online art market

Independent collector and curator, Roya Sachs, claims, "I love collecting at art fairs; there’s an energy and pace that is both thrilling and exciting, I guess in that sense I am much more of a traditional face-to-face collector".

She proceeds, "I will occasionally buy online, in galleries, and through auction if I am looking for something more specific."

With on the online art market multiplying, it's simple to think that a more youthful generation that matured with the Web would be totally open to transitioning from offline to online.

However Tara Downs, supervisor of Tomorrow Gallery informed artnet Information, "I would certainly claim that 50% of my sales take place by a person entering into the gallery."

While she does exchange photos over e-mail, she states, "a great deal of collection agencies want to watch the operate in individual."


Kenneth Schlenker of online art platform ArtList told over the phone, "Older collectors read Artforum, they'll have advisors or they'll work closely with one or two galleries.

The young collector is networking with more people and is being proactive to get access to things by themselves, earlier, before its being shown at a gallery.


social media and art market

art market and social media

It's difficult to fully gauge how social media affects sales transactions, but it's easy to realize that social media is being used to engage and start conversations.

Schlencker says, "Millennials want a direct connection. More often than not, they'll add the artist and gallerist on Facebook and Instagram."

Michael Xufu Huang, a collector and co-founder of Beijing museum M Woods, uses Instagram to "promote his museum and keep in touch with gallerists and artists" but never to buy from the app directly.


"First thing they do is follow the people they look up to, collectors or celebrities in the art world. You end up discovering new artists, then you look for the hashtag, and then if you're really interested you'll look for prices and articles," he Schlencker says.

This includes connecting with them via social media as well as in-person. "Following the right people, checking out what they have, most of the time its on Instagram," he explains.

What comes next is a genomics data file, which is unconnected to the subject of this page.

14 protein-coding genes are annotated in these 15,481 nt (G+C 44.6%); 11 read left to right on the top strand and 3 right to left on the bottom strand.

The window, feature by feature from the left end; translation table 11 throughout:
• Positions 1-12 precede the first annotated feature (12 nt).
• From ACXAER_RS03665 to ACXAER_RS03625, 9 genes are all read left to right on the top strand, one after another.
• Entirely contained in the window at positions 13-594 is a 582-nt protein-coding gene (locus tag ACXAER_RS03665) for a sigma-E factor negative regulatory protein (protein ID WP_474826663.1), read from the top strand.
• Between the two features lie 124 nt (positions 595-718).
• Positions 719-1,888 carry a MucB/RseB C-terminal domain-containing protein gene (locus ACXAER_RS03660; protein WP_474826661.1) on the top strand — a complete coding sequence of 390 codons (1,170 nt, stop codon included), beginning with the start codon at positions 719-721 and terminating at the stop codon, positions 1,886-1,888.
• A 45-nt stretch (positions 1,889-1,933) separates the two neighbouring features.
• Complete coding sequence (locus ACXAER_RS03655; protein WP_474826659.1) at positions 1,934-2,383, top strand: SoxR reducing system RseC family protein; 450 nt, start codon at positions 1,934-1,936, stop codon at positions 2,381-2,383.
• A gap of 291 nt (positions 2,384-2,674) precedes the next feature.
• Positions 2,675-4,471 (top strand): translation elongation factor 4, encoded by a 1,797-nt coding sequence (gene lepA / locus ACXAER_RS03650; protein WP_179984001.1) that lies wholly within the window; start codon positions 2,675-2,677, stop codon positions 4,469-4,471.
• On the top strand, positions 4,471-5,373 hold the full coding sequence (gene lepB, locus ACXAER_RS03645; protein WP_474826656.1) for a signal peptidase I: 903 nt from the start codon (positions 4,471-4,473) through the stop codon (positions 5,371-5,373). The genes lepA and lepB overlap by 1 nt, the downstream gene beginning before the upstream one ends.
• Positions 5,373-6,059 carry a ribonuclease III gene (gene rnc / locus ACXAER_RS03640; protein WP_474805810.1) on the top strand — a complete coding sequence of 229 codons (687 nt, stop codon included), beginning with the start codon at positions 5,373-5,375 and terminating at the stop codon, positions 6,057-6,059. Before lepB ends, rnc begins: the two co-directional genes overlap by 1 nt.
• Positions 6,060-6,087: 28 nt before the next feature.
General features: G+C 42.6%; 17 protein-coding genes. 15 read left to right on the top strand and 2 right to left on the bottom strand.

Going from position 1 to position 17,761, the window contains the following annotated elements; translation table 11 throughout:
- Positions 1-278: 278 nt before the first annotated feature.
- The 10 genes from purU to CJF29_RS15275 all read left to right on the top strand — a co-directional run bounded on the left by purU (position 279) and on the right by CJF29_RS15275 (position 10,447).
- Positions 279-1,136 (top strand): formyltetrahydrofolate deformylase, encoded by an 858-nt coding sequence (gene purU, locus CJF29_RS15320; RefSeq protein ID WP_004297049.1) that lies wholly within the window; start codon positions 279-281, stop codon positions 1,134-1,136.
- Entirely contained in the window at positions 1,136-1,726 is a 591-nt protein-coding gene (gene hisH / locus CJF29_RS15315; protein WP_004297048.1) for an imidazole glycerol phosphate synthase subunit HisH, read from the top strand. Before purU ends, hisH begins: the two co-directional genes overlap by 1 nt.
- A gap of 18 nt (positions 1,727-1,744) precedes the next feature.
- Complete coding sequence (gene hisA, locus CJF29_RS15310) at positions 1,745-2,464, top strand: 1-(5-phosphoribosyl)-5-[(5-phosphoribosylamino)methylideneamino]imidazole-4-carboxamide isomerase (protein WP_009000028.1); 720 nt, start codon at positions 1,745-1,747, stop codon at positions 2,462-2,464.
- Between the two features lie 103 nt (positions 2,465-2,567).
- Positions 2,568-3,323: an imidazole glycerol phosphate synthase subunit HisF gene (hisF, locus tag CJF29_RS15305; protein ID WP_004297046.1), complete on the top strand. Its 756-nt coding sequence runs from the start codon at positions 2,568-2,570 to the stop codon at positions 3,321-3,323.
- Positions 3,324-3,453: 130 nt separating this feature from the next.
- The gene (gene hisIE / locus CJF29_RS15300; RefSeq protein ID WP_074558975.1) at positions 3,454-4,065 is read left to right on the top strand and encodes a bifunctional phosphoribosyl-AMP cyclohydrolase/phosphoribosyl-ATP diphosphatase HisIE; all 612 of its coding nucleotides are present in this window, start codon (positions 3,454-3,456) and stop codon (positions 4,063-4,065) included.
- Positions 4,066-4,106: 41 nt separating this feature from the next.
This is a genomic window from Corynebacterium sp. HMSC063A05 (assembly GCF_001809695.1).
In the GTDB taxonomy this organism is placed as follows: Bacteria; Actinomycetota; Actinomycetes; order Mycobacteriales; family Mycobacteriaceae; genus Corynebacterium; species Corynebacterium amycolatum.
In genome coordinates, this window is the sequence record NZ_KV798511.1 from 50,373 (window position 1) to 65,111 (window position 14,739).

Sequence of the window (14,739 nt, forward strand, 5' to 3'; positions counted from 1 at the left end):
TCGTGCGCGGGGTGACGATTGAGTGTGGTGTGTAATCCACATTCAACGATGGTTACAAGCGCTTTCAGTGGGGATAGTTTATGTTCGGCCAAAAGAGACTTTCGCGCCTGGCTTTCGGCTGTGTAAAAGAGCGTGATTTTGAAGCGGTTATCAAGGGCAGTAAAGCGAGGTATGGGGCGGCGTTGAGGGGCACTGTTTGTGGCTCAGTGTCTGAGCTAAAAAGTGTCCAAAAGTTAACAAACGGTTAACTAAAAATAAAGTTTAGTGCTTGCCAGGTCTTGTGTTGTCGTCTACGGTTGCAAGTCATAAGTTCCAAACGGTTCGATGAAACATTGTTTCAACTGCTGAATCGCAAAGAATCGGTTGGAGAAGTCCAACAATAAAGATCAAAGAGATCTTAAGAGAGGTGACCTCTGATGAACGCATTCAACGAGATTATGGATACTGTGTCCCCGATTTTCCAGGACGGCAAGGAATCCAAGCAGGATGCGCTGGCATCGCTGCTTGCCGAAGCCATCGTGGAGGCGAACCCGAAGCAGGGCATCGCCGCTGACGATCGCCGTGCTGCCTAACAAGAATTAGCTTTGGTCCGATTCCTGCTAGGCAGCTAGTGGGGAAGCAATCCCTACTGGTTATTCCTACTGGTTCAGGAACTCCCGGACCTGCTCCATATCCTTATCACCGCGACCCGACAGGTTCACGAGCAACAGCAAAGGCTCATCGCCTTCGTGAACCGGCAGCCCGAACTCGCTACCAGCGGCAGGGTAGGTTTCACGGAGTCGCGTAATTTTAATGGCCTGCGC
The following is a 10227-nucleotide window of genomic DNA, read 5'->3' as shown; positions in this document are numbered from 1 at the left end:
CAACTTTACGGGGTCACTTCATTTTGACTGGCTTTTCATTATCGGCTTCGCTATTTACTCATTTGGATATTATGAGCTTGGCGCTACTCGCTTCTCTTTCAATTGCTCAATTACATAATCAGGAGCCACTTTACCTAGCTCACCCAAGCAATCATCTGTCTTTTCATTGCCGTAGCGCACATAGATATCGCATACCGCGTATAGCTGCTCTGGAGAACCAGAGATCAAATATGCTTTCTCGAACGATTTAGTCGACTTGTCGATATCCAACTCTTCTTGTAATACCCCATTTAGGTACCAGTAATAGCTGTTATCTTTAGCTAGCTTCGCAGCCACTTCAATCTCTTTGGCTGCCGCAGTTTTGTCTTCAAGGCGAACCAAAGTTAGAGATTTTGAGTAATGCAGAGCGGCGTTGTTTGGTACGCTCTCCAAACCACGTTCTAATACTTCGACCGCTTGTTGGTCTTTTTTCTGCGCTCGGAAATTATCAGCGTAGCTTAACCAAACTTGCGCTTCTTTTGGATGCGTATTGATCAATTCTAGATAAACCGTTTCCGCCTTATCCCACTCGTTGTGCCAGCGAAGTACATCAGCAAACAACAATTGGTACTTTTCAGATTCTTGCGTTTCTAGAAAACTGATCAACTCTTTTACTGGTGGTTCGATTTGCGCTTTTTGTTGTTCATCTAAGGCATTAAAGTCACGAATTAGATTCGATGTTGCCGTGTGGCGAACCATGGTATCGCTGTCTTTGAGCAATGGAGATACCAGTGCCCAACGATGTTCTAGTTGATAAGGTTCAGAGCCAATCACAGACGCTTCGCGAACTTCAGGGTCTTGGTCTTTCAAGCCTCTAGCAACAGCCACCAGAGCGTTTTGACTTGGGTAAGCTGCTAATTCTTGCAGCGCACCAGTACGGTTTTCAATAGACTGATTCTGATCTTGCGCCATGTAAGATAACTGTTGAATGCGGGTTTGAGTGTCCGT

performance art and art loan agreement

personal art collections

On a similar note, Traisman says a new favorite Instagram handle he follows is @bryants_cuba because "as the US relationship with Cuba evolves I believe these artists are poised to make a major impact."

Zhang Enli's work, Space Painting (2014), was recently acquired by K11 for K11 Kollection at Unlimited Art Basel in Basel.

Hong Kong-based collector and founder of K11 Art Foundation, Adrian Cheng said, "I have been following Zhang Enli's works for many years.


There is a lot of talk of a new breed of "art flippers" - those who buy and sell art to turn a profit.

It's a way of short-term collecting that most veterans of the art world vehemently dislike, for good reason.

New York and LA-based art collector and restaurateur Noah Traisman says he does buy and sell art but only to reinvest the money he makes from each sale into more art.

Trainman informed that, "There is a misconception by many collectors that brokering deals or 'flipping' is a way to make money, but most people I know simply do it to grow their personal collection. To this day 100% of my profits have gone straight back into my collection."


publicity and investing in art


An observation that makes sense again, because as pointed out above, the Millennial generation is a younger generation. It takes time to know the historical importance and references in art.

Dealer Matt Moravec of Off Vendome said, "I don't think there is much of a difference between old and young collectors. Both can be trendy, good, bad, market driven or not. The biggest difference is maybe that older collectors often have a better understanding of art history and the place that newer work fits into a historical conversation."


Depending on the level you are in, young collectors councils include museum procurements, unique occasions, VIP access to art fairs, as well as artist studio visits.

Participants could vary from bankers, sponsors, art world elite to all type of innovative personalities.

These councils provide access to the "exclusive" art world, while acquiring cultural art education along the road - 2 great reasons Millennials like it.

Young collectors do not simply intend to acquire art, they also need to know more about the art market itself.

Organizations like the Guggenheim Museum, the Museum of Modern Art, as well as the Whitney Museum all have programs that obtain Millennial collectors early in their careers.